JINR at DUNE Collaboration meeting
News, 09 February 2023
At the end of January 2023, CERN hosted the meeting of the DUNE Collaboration. It was attended by staff members from the Experimental Department of Particle Physics of the Dzhelepov Laboratory of Nuclear Problems (EDPP of DLNP). Participants of the Collaboration discussed the status of the project and further scientific plans.
They considered processing and analysing the first data from the prototype of one of the DUNE near-detector complex facilities at the Fermi National Accelerator Laboratory (Fermilab, USA). The tasks of analysing the data collected in the past years from the far detector prototype at CERN were discussed as well.
At present, the construction is going on at the Sanford Underground Research Centre: the far-detector underground hall and the laboratory are half-completed. The DUNE Experiment will start operating with two far-detector modules. The proton beam power planned for the launch is 1.2 MW. Due to the complexity of the ND-GAr manufacture, it will be temporarily replaced first with The Muon Spectrometer (TMS) made of scintillator with iron layers. At the next stage, two other far-detector modules will be installed, ND-GAr assembled, and the accelerator upgraded to the beam power of 2.4 MW. The SAND Facility will ensure a reliable monitoring of the neutrino beam, allow its flux and energy spectrum shape to be measured during a short time. In addition, the detector structure of thin layers of graphite (C) and polypropylene (CH2) will ensure the measurement of cross sections of neutrino interactions (and other processes) on the hydrogen target free of intranuclear interactions using the subtraction method. Already during the first years of the DUNE operation, it will be possible to measure the neutrino mass ordering. It will take longer to accumulate statistics to measure the CP violation phase.
A work meeting at the University of Bern preceded the DUNE Collaboration meeting to discuss data analysis of the prototype of the ND-LAr near detector. During this year, participants plan to install four scaled-down ND-LAr modules in the cryostat at Fermilab, along with plastic scintillator cell modules of the MINERvA Experiment with the neutrino beam intended for the NOvA Experiment. Apart from methodological research, this prototype will be used to solve physics problems, such as measurements of neutrino interaction cross sections, charged particle multiplicity, and others. The full-sized ND-LAr will contain 35 modules. The EDPP scientific group is responsible for development of the ND-LAr light readout system and is involved in testing and assembling the modules at the University of Bern.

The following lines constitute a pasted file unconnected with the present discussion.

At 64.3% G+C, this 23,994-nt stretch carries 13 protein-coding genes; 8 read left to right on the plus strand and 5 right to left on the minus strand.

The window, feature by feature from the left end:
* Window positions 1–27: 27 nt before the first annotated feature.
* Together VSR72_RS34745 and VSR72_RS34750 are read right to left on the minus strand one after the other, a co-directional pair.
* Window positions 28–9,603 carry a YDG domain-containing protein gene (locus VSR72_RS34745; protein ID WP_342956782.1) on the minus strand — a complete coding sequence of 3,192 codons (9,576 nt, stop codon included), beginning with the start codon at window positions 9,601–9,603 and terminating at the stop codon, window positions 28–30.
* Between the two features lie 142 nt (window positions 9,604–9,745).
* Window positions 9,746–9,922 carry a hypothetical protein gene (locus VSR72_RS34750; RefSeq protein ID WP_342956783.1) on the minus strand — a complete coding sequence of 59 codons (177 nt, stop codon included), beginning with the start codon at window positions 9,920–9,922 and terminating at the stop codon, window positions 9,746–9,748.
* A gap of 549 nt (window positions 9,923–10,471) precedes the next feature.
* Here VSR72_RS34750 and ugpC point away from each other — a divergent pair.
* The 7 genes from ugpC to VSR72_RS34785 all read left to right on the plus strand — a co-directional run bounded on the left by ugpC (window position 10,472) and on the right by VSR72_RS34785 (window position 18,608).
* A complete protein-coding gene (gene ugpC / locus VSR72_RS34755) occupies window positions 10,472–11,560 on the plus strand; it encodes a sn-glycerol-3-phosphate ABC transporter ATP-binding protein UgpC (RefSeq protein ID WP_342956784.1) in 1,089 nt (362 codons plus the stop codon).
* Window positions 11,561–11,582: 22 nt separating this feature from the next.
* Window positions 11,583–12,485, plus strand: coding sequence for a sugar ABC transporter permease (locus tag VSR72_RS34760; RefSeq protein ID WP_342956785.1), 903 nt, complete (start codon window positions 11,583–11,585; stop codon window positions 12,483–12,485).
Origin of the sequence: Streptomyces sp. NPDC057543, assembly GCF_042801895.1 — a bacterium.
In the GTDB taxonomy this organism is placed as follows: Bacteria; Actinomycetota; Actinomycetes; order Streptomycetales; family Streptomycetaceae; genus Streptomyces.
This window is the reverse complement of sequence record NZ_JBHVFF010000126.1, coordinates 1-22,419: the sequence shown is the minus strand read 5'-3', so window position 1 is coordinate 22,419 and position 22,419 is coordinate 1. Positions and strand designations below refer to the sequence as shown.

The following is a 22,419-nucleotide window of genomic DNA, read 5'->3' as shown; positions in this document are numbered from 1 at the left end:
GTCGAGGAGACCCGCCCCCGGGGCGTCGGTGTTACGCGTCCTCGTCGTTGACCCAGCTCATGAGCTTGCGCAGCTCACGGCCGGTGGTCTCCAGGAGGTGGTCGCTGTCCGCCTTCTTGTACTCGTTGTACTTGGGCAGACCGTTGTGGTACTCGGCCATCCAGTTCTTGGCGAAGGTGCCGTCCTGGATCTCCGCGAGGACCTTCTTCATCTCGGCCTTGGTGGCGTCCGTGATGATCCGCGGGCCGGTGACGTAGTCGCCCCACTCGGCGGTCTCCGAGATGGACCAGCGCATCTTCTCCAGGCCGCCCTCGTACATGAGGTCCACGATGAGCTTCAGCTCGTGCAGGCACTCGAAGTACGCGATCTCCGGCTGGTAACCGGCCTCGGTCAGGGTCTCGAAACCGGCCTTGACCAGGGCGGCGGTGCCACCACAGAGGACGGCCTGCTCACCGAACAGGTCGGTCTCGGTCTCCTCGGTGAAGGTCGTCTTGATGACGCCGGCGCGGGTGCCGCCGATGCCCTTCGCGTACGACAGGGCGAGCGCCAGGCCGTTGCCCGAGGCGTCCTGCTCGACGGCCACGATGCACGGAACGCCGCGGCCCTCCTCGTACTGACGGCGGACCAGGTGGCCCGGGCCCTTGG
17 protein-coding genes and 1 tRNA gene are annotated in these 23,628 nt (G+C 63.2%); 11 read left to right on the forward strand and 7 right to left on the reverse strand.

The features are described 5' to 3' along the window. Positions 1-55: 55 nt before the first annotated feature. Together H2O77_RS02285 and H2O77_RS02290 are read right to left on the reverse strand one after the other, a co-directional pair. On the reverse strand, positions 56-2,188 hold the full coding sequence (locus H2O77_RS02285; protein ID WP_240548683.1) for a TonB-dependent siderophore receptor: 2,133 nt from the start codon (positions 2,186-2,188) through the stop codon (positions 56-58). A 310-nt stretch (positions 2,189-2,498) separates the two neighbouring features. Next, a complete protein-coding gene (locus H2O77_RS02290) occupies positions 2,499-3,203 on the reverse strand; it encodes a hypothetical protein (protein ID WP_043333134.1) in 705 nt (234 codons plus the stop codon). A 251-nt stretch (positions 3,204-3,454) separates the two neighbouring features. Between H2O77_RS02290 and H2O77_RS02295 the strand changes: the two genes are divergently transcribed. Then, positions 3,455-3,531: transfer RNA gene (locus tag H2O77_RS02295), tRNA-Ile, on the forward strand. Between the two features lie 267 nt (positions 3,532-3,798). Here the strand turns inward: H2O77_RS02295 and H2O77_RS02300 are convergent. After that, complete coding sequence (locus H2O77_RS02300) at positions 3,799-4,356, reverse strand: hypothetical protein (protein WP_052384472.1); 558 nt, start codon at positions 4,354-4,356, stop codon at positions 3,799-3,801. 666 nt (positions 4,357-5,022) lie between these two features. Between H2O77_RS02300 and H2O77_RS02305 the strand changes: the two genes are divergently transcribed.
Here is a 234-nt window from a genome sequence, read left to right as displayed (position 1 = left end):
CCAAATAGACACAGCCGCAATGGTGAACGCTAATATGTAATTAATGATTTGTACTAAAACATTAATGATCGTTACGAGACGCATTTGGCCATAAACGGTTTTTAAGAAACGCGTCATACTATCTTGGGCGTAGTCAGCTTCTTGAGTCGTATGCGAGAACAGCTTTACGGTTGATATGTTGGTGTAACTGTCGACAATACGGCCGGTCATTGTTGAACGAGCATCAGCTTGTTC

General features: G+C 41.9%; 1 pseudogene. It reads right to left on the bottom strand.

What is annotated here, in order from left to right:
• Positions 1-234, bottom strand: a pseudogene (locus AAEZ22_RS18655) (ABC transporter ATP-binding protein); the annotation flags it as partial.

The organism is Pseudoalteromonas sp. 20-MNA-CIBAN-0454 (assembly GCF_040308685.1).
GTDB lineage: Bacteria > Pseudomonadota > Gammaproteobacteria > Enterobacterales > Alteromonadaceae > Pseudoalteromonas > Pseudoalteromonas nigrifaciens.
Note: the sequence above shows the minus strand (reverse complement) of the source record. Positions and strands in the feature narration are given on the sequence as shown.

About DUNE Experiment
Deep Underground Neutrino Experiment (DUNE) is a next-generation (anti)neutrino accelerator experiment being constructed with the aim to refine neutrino oscillation parameters and measure those still unknown. Its main objectives are measuring the neutrino mass ordering and CP invariance violation in the lepton sector. Thus, it continues the experimental programmes of currently ongoing NOvA (the USA) and T2K (Japan). DUNE will be dealing with muon (anti)neutrinos produced at the Fermilab Accelerator Complex as a result of interaction between the ejected proton beam and fixed target. Neutrinos produced in this way will have to cover a distance of 1300 km. There they will be recorded at the Sanford Underground Research Facility (the USA) with a 70-kt far detector. After covering this distance, the beam composition will change due to oscillations. The control measurement of the initial neutrino flux will be taken at the near detector complex consisting of three facilities. The first one, the ND-LAr (Near Detector Liquid Argon), is a modular liquid-argon time projection chamber similar in methodology to the far detector. The second detector, the ND-GAr (Near Detector Gaseous Argon), will be located close to the first one. This is a gas time projection high-pressure chamber located inside the magnet, which will allow determining the lepton charge and momentum during neutrino interaction inside the ND-LAr. Both detectors will be placed on the movable platform to measure the beam composition at a distance of up to 33 m away from the axis (DUNE−PRISM concept). The third facility of the DUNE near-detector complex, SAND (System for on-Axis Neutrino Detection), a straw-tube tracker (STT) inside the solenoid magnet of the KLOE Experiment (Frascati, Italy), will be fixed on the beam axis. The DUNE physics programme is multifaceted due to various detecting methods and goes beyond the mere measurement of neutrino oscillation parameters.
Specialists from several subdivisions of the Joint Institute are participating in the preparation of the experiment. EDPP scientists not only contribute methodologically but also perform simulations, develop reconstruction and DUNE data analysis programmes. At CERN, methodological work with straw tubes is being conducted at the test bench developed by VBLHEP JINR specialists for the SAND detector. MLIT JINR specialists are developing computational infrastructure for data storage and processing. This comprehensive professional contribution makes JINR staff participation in the DUNE project especially valuable and noticeable for the Collaboration.